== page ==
I guess it’s actually 10 years ago that my oldest son was starting Kindergarten. He was so excited… preschool had been a breeze for him and it was great social fun for my guy that loves people so much. Although my son is almost completely blind, we chose to put him in our neighborhood public school so he’d learn how the world works… and we lived in a district that had proven success with special needs students.
I was steadfast in my “he is just like everyone else so let’s treat him that way” mantra. He had to do the work that everyone did. He had to figure out where things were in the school like everyone else. And he had to take the bus to and from school: we practiced walking to the bus stop and he learned the sound cues for when it was time to get on and off the bus. This is something that blind and visually impaired people don’t just practice once or twice: an instructor came to the house over the summer to walk the route with my son. He and I would walk it as well and practice what he learned. Although the bus stop is only about 6 houses down from ours, he had to learn how to pause at driveways to listen for cars, he had to learn to follow the sidewalk with his white cane and know the cue from that cane if he veered into the grass, and he had to learn how the corner was shaped, where the bus would stop, and how to cross the street at the right spot to stay in the bus driver’s view until he found the door and got on.
Yes, lots of things to figure out, but luckily my little pint sized happily motivated guy was excited to learn and figured it all out pretty quickly. He was perfect at walking the route, waiting for the bus, and cautiously but confidently crossing the street to board.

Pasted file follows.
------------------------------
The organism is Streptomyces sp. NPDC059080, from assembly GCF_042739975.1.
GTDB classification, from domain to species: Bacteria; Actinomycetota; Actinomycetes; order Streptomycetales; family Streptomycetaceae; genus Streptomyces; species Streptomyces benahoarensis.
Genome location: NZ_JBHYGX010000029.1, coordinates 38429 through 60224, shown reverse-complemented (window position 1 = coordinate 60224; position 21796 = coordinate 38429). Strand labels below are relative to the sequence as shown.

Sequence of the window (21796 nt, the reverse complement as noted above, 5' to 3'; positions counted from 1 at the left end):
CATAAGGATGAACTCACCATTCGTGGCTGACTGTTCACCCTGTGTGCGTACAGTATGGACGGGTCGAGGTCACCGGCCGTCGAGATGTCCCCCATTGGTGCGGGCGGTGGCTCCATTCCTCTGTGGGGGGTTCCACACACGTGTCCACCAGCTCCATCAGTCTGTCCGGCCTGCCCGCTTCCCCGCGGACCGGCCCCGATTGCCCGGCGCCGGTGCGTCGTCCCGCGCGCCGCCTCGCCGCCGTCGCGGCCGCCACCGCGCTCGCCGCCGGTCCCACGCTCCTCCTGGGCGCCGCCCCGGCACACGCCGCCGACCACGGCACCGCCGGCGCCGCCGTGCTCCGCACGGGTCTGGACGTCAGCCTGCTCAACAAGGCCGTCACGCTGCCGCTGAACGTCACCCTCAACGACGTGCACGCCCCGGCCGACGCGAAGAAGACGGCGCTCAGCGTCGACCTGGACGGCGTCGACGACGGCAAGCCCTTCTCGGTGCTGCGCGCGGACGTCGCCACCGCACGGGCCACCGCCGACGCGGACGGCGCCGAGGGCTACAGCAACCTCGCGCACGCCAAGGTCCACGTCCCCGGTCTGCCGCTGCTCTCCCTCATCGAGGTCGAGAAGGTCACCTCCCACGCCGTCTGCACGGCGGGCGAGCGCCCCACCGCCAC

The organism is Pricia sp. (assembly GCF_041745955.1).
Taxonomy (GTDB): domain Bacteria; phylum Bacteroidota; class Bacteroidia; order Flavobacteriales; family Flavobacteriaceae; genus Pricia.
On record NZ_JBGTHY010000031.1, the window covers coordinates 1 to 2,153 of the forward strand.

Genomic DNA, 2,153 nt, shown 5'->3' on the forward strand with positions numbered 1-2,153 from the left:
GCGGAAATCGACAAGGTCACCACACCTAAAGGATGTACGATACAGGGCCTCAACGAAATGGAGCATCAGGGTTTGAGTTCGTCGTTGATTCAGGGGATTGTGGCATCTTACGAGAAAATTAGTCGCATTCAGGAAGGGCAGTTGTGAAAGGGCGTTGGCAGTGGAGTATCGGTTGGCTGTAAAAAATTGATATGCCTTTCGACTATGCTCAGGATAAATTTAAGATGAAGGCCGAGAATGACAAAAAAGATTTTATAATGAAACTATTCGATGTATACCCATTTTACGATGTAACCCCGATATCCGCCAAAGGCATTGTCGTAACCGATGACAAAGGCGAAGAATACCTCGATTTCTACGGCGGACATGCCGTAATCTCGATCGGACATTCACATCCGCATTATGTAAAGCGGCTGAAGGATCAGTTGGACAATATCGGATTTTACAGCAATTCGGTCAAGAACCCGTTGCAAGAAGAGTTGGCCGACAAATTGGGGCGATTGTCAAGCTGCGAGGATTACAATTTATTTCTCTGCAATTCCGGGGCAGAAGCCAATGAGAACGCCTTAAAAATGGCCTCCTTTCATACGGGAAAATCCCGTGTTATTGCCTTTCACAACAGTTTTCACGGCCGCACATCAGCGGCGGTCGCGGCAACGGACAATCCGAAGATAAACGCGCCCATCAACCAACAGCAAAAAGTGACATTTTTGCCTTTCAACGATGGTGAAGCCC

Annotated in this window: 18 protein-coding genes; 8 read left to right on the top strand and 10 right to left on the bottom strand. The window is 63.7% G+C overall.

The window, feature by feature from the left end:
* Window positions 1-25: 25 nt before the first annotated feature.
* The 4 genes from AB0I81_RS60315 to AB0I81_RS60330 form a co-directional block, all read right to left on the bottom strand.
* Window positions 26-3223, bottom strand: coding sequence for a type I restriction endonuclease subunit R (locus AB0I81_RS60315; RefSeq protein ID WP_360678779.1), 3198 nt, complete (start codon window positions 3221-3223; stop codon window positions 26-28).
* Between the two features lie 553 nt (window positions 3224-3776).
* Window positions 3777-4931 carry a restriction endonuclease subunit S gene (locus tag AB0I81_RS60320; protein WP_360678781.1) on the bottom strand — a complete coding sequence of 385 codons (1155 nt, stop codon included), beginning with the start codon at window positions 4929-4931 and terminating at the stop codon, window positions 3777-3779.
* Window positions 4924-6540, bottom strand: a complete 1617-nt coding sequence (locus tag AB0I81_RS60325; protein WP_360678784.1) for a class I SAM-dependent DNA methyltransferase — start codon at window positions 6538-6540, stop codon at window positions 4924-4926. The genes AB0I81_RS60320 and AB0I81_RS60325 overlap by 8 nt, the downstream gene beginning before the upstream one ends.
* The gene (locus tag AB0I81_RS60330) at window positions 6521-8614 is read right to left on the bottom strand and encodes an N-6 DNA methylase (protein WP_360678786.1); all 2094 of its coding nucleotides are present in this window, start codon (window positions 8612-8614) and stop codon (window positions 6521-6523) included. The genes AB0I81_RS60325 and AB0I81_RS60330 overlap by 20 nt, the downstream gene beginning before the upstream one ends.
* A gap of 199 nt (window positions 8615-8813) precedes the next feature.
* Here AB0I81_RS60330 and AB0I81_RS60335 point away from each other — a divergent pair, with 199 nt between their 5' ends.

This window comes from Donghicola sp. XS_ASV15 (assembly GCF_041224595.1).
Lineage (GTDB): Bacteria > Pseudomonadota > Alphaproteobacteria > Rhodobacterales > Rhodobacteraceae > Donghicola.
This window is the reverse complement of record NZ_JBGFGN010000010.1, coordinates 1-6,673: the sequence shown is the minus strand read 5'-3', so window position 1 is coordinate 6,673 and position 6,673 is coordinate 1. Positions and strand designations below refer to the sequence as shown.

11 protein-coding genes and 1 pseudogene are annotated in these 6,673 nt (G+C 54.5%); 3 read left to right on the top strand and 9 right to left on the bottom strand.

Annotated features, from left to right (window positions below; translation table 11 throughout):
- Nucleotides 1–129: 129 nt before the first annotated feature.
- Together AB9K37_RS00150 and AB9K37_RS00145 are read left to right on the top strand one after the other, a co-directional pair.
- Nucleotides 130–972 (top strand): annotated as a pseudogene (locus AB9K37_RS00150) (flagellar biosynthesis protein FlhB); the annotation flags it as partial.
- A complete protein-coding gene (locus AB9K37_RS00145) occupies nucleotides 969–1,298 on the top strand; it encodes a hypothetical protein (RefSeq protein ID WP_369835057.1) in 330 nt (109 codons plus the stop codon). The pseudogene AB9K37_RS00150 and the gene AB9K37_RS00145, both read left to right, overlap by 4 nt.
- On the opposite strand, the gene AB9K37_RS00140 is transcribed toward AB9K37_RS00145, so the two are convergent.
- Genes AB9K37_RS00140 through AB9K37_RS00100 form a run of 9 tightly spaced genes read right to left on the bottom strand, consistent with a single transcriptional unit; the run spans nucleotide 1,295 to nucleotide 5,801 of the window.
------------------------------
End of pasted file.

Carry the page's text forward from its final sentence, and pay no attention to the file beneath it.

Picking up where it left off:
But that was only half the transportation challenge: there was also the arrival back home after the school day. Think about those school buses and what the kids sound like at the end of the day. The yelling, screaming, laughing, etc makes for one loud vessel of kids anxiously wanting to get to their stop and off to the world to play. My son had to tune them all out and count the times the bus stopped and turned so he’d know when it was time for him to get off. When it was time to get off the bus, he’d have to navigate the pushing and shoving and make his way down the big steps and out to the street, cross the street, and head home. He handled most of it with ease… until the crossing the street part.
For the first few days of school I met my son right at the bus door and crossed the street with him. But I will never forget the first day I waited for him on the other side of the street, anxious to watch him cross because he was so confident he could do it, and I was confident he could do it too. While he was crossing in front of the bus, one of his great friends, who had more energy than a busload of Kindergarteners, was SO excited to tell my son all about something that happened that day. He was so loud and so animated that my son lost all sense of where things were in the street and where he was in relation to the bus. He froze. Right in front of the bus he froze. My heart stopped as the driver started to turn off the flashing lights… which meant that metal bar that protects kids from being out of the driver’s sight was closing, and my son was standing there. Did she see him? My heart pounded, I was 20 feet away… could I get to him in time? Desperate, all I could think to do was scream. A from the gut kind of scream that made every kid stop in their tracks. I ran in the street and grabbed my little guy, and hurried him to the sidewalk.